The following morning, one of these friends emailed the rest of us that she'd just caught a piece on Today about the nastiness that dwells within pillows anywhere from two to 10 years old, and that the report further claimed that though allergen-proof pillow protectors will keep the mites and their, ah, bodily emanations out of your pillow, they don't stop the fungi and such that result from your being a living creature and sleeping and, um, drooling on that pillow. The whole crowd then engaged in a flurry of "Ewwww, gross!!" emails that resulted in everyone's going out to Target and buying this, which is the one I bought and look forward to all day, or similar. (And here I might add that I bet the Today piece was bought and paid for by the Association of Bedding Suppliers or something, to push up those January white sale figures. But truth is a valid defense, I always say.)

In conclusion, while I'd like to see a resurgence of certain lost arts and old-school rules (like "no shoes on beds," which never bothered me until Cheryl Mendelsohn raised the concern in Home Comforts, cited in my cleaning post earlier), considering pillows as family heirlooms (people used to! It takes a long time to collect enough goosedown for a pillow when you only have a dozen geese or so, I guess) is not one of them.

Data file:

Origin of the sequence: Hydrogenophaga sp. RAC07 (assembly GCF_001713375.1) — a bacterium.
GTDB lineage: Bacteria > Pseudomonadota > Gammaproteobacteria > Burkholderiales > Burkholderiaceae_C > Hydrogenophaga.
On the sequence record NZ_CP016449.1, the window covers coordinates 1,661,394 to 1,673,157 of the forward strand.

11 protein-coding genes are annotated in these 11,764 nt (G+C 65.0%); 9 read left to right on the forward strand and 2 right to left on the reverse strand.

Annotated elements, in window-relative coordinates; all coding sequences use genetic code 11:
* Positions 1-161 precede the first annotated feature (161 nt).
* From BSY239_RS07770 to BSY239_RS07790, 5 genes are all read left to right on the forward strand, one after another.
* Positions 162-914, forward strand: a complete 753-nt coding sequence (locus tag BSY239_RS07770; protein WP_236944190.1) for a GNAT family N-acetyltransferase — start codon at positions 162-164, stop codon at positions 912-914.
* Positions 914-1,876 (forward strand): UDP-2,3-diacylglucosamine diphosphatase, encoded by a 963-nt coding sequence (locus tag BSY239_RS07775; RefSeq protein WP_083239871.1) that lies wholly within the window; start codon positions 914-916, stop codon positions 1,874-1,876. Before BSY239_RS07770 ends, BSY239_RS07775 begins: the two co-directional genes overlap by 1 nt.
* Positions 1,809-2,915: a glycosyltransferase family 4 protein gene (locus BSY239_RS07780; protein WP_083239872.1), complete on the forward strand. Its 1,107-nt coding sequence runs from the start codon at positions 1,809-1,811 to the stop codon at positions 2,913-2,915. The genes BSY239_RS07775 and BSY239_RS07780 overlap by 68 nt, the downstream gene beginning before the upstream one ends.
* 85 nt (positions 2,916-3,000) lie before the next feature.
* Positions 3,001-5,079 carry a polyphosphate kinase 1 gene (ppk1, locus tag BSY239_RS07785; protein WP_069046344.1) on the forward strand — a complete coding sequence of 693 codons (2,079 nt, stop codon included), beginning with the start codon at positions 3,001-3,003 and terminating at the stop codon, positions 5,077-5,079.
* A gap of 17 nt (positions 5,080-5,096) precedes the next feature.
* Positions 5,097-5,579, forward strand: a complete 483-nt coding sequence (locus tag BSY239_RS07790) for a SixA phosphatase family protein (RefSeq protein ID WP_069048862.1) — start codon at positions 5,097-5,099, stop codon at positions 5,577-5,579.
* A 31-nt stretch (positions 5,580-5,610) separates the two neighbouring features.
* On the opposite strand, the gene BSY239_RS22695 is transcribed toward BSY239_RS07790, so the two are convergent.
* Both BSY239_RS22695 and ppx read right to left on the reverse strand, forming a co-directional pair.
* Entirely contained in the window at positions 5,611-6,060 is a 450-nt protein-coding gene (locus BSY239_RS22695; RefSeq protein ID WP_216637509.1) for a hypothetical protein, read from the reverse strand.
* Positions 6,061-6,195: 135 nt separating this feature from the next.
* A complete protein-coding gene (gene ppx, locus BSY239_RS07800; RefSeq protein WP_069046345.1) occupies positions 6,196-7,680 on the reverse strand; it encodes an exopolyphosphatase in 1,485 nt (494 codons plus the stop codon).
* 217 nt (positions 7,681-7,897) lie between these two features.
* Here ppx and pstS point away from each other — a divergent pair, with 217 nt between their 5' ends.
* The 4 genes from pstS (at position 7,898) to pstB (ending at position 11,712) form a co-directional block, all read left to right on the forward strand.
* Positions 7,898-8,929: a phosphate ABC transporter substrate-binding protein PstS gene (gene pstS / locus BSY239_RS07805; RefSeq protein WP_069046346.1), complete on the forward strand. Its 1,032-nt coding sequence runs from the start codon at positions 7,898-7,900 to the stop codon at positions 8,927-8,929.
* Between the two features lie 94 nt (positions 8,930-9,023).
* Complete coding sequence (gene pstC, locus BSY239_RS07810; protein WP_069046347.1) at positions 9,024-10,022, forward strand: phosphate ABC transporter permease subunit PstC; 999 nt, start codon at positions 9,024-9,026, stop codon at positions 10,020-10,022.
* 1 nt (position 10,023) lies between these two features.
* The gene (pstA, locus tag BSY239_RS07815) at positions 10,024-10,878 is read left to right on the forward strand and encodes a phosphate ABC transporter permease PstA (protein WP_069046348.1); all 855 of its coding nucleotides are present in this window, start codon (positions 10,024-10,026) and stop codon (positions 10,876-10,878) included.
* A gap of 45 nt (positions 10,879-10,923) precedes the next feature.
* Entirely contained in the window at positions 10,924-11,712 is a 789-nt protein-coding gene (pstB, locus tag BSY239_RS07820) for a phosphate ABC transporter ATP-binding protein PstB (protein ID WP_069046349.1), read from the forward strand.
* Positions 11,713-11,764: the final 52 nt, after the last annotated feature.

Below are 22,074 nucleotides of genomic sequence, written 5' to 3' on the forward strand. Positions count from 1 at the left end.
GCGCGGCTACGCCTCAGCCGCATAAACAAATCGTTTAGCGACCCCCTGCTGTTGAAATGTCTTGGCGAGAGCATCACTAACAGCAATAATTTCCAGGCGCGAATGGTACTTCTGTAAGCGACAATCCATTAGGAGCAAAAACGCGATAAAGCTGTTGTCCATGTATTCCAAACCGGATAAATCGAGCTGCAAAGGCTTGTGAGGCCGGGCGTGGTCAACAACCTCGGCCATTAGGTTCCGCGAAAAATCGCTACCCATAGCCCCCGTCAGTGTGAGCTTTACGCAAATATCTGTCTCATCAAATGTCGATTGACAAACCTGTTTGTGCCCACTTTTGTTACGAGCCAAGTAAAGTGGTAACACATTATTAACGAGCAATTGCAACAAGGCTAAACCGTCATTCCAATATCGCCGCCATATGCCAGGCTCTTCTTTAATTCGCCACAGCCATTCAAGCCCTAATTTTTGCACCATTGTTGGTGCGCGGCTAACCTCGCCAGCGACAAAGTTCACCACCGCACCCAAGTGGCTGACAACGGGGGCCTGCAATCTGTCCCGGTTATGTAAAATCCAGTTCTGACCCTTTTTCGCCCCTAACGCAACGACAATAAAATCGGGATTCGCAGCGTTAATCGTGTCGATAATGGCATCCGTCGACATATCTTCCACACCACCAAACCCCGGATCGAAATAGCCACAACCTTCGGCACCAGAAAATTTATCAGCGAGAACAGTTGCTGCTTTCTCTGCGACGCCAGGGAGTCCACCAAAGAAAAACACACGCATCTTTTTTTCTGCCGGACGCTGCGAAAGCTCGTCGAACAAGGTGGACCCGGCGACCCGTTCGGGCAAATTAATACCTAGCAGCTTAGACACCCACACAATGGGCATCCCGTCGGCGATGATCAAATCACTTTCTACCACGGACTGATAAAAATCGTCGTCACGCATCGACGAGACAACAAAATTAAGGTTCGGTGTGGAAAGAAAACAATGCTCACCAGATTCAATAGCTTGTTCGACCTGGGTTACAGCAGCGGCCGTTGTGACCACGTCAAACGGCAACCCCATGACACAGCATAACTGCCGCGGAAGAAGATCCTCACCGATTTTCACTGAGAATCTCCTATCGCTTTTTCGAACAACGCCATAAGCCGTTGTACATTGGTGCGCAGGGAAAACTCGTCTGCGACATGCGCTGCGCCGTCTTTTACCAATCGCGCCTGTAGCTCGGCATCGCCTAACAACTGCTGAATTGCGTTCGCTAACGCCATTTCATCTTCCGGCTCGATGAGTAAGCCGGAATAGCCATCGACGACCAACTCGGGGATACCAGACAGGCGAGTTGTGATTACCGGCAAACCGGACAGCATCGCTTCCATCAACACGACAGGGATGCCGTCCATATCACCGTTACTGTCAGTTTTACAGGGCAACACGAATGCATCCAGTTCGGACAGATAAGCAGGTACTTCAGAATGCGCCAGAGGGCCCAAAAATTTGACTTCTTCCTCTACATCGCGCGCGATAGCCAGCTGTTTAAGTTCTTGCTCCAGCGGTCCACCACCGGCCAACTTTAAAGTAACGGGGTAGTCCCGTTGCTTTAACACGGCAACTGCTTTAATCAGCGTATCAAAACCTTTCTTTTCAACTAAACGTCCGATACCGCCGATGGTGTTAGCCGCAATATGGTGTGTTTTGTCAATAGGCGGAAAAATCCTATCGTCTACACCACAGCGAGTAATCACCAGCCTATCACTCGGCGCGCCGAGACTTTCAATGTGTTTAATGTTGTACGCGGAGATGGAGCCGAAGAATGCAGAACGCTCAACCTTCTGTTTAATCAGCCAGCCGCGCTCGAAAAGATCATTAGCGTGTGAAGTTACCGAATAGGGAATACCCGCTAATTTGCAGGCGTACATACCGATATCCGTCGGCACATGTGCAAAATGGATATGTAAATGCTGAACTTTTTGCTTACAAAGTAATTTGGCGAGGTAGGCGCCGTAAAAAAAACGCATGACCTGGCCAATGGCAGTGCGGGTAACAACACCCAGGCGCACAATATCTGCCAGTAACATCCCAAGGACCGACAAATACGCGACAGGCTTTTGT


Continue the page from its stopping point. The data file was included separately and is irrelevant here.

Monday, January 09, 2006

What should have been obvious

I want you to read this:

As you know, because the media parrot it incessantly, there were no links between al-Qa’eda and Saddam, because he’s a scrupulously secular Baathist and they’re fundamentalist Islamists. Good thing those pro-gay pro-feminist Eurolefties making common cause with honor-killing sodomite-beheaders don’t demand the same level of intellectual coherence from their own coalition as they do from the terrorists. Does George Galloway feel even a wee bit squeamish that his speeches are indistinguishable from David Duke?

Is there more to be said? Well...

An Iraqi of that name [Ahmed Hikmat Shakir, a member of the Fedayeen Saddam, Saddam Hussein's elite security force], Carney knew, had been present at an al Qaeda summit in Kuala Lumpur, Malaysia, on January 5-8, 2000. U.S. intelligence officials believe this was a chief planning meeting for the September 11 attacks. Shakir had been nominally employed as a "greeter" by Malaysian Airlines, a job he told associates he had gotten through a contact at the Iraqi embassy. More curious, Shakir's Iraqi embassy contact controlled his schedule, telling him when to show up for work and when to take a day off.

... [These ellipses, I note, elide a lot of vital stuff. Read the whole thing, as they say.]

Six days after September 11, Shakir was captured in Doha, Qatar. He had in his possession contact information for several senior al Qaeda terrorists: Zahid Sheikh Mohammed, brother of September 11 mastermind Khalid Sheikh Mohammed; Musab Yasin, brother of Abdul Rahman Yasin, the Iraqi who helped mix the chemicals for the first World Trade Center attack and was given safe haven upon his return to Baghdad; and Mamdouh Mahmud Salim, otherwise known as Abu Hajer al Iraqi, described by one top al Qaeda detainee as Osama bin Laden's "best friend."